Photography Business Strategies | 3 Things To Do When Starting A Photography Business (And 3 To Skip)
Photography Business Strategies | “Photographer” is one of those professional titles that many people want. And why not? Taking pictures is fun and exciting. Many people enjoy the art of photography, and some often choose to pursue photography as a full-time, or part-time business. A photography business of any kind, whether it’s a full-time job, or a weekend gig, needs a beginning. Regardless your business goals, you need a plan for this adventure before hitting the road.
Making the decision to become a professional photographer is the easy part… So easy, in fact, that nothing prevents anyone with a camera, and at least one good eye from considering professional photography as a business opportunity. Even though professional photography is very competitive, there are a number of tips small business owners can follow to stand out in a crowded industry. Running your own photography business can be a fun and rewarding career, and with an effective plan you can make that dream a reality.
Be As Good At Business As You Are At Photography | Photography Business Strategies
If you’re starting your own business, you need to wear a baker’s dozen of hats. Keep in mind that your business time is not just the time behind the camera. You have to be a photographer, secretary, marketing director, customer service expert, accountant, and pretty much any other title you can think of. Any successful photographer (not the starving artist, but the photographer who can afford to pay their bills and still pay themselves, too) will tell you that success is 20% talent and 80% business skills. You absolutely must know what it takes to run a business.
Don’t Be A Jack Of All Trades | Photography Business Strategies
It’s critical to first define your ideal client and your niche. The audience you target will greatly affect the business strategy, and revenue potential of your new business. Be as specific as possible. In the early days there is little option but to take every job, even if you are not so familiar with the subject matter, or conditions. You say yes to any project that comes your way for any budget. Most photographers do this until they build their name and reputation. Choose what you love to do as early as possible, and do it well. Not only will you become busier – people will know exactly what you do – but you’ll also have an easier time advertising, because you are concentrating on finding a specific type of clients.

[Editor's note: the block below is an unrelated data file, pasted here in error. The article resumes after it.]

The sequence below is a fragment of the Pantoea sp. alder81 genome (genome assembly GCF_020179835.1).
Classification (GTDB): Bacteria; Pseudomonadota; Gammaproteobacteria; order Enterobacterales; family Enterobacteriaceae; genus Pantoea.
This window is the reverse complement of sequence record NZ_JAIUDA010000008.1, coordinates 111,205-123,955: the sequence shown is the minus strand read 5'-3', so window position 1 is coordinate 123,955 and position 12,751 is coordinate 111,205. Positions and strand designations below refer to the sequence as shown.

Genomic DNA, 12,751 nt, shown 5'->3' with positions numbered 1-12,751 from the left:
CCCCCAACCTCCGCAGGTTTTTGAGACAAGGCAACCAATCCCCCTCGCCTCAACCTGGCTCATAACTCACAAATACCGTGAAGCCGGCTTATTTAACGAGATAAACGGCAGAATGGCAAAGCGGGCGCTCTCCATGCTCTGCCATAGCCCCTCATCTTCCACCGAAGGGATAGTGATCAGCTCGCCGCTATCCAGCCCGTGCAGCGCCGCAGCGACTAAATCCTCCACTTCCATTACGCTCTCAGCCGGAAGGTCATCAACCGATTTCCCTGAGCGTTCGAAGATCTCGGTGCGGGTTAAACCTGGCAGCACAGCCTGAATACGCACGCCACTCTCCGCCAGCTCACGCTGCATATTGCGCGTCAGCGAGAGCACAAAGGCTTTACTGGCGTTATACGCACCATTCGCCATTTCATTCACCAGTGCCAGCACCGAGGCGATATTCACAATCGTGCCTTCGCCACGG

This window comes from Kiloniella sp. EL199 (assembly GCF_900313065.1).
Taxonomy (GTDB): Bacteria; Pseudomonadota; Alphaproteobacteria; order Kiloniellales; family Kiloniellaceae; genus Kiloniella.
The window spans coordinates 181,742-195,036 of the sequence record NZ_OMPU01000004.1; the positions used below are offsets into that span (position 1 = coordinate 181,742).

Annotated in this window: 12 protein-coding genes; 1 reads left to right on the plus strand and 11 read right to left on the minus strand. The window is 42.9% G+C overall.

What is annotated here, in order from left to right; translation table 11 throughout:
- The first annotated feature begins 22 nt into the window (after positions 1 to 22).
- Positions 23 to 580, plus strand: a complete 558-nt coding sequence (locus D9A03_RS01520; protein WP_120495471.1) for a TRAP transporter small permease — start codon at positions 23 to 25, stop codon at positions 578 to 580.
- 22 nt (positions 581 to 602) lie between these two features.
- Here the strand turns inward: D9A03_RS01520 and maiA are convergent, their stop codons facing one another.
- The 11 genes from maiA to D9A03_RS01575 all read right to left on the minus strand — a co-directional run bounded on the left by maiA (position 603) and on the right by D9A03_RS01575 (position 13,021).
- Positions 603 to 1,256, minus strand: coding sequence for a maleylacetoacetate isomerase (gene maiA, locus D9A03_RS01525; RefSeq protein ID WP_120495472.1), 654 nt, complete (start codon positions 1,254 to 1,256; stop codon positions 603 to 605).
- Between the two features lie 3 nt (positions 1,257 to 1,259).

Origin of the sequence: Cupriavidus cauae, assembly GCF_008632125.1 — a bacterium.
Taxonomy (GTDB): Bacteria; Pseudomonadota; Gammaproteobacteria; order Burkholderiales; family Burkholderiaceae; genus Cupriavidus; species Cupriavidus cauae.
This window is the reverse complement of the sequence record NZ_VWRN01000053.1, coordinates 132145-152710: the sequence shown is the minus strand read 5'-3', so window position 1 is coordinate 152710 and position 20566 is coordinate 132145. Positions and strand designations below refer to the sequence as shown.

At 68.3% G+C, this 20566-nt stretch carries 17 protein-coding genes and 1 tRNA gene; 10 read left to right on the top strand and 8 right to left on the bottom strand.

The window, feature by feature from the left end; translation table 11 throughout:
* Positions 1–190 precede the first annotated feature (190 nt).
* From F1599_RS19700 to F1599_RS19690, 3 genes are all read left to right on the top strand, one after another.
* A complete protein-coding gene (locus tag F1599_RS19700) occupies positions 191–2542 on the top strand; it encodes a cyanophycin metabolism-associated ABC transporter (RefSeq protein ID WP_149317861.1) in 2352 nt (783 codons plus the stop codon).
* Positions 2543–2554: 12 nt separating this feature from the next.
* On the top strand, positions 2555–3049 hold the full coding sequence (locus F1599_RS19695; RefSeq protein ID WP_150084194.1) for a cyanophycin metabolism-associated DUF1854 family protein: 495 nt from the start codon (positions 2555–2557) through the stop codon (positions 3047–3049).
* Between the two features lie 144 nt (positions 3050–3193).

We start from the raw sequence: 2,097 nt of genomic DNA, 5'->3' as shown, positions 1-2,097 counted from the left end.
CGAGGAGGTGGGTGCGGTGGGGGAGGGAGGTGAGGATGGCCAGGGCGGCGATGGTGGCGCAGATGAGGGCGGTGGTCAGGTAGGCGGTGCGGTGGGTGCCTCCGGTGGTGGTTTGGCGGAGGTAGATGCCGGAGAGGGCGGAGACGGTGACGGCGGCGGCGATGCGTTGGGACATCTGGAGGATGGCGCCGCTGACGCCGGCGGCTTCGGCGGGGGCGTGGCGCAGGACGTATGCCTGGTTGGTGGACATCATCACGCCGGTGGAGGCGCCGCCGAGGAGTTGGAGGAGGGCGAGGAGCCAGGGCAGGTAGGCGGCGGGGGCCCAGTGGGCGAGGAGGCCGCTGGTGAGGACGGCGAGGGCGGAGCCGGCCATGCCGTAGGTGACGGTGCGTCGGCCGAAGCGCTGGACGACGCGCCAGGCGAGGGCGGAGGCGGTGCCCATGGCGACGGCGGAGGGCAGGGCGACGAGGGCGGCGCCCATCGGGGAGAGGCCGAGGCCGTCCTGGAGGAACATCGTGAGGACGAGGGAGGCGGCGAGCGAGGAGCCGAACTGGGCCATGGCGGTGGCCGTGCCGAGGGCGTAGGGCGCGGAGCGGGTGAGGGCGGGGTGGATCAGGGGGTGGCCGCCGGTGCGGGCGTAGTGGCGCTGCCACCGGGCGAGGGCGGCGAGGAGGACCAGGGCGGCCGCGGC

Market Or Perish | Photography Business Strategies
Even on a limited budget, a photography business must promote itself. As well as being an expert photographer you’ll have to learn all about search engine optimization, and social media marketing to promote your business. If you find it hard to do it on your own, investing in a monthly contract with a reputable SEO agency will certainly be worth your while. A website and business cards are the basic marketing materials for the new photography business owner. A photographer’s website has to showcase the photographer’s best work and provide an easy way of contact.
Don’t Forget About Insurance | Photography Business Strategies
There are risks inherent in business of any kind, and photographers have to protect themselves just like any other business owner. Basic insurance coverage for a photography business includes comprehensive general liability coverage, theft and damage coverage, and business property content coverage. If a client is injured while on your property, or during a photo shoot, you can be sued. Effective general liability coverage covers bodily injury and property damage for which the photographer is legally liable. Theft and damage coverage and business property content coverage covers the photographer’s photo equipment and home-based office equipment.
Hand Out Business Cards | Photography Business Strategies
Business cards are another vital tool for getting your name out there, and bringing in new business. To build your client base, you have to talk to as many people as possible. Pass out your business card when you meet new people, always hand out more than one card, and tell them to pass a card along if they know anyone who might be interested in your services. Design a card that includes one or more of your photographs, so that potential clients can get a feel of your style.
Don’t Skimp On Equipment | Photography Business Strategies
You can’t run a business smoothly without the right tools. Some tools will improve the quality of your service; others will boost your efficiency. A bad workman may blame his tools, but a great photographer knows that the right quality equipment can make a big difference to his results. This will be your principal investment, and it pays to buy the best you can afford.